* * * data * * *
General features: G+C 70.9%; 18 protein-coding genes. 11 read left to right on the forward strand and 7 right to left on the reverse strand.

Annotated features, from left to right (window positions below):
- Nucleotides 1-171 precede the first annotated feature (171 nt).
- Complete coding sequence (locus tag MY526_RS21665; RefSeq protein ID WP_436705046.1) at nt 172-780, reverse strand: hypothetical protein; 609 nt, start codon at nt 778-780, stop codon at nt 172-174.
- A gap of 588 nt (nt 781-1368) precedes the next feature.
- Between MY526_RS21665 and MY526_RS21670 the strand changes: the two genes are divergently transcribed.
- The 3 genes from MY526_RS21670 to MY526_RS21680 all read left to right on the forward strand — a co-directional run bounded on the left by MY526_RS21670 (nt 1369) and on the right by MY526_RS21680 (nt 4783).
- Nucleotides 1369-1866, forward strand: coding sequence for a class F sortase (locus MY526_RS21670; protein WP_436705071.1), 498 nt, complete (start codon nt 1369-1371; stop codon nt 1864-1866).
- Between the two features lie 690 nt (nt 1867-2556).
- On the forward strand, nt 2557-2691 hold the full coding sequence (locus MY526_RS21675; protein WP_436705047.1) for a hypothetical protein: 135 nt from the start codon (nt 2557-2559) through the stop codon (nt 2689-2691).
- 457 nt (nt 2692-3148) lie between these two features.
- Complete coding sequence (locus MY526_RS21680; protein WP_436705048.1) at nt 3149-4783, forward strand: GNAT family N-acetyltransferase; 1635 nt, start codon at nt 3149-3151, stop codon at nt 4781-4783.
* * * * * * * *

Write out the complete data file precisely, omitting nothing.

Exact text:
General features: G+C 70.9%; 18 protein-coding genes. 11 read left to right on the forward strand and 7 right to left on the reverse strand.

Annotated features, from left to right (window positions below):
- Nucleotides 1-171 precede the first annotated feature (171 nt).
- Complete coding sequence (locus tag MY526_RS21665; RefSeq protein ID WP_436705046.1) at nt 172-780, reverse strand: hypothetical protein; 609 nt, start codon at nt 778-780, stop codon at nt 172-174.
- A gap of 588 nt (nt 781-1368) precedes the next feature.
- Between MY526_RS21665 and MY526_RS21670 the strand changes: the two genes are divergently transcribed.
- The 3 genes from MY526_RS21670 to MY526_RS21680 all read left to right on the forward strand — a co-directional run bounded on the left by MY526_RS21670 (nt 1369) and on the right by MY526_RS21680 (nt 4783).
- Nucleotides 1369-1866, forward strand: coding sequence for a class F sortase (locus MY526_RS21670; protein WP_436705071.1), 498 nt, complete (start codon nt 1369-1371; stop codon nt 1864-1866).
- Between the two features lie 690 nt (nt 1867-2556).
- On the forward strand, nt 2557-2691 hold the full coding sequence (locus MY526_RS21675; protein WP_436705047.1) for a hypothetical protein: 135 nt from the start codon (nt 2557-2559) through the stop codon (nt 2689-2691).
- 457 nt (nt 2692-3148) lie between these two features.
- Complete coding sequence (locus MY526_RS21680; protein WP_436705048.1) at nt 3149-4783, forward strand: GNAT family N-acetyltransferase; 1635 nt, start codon at nt 3149-3151, stop codon at nt 4781-4783.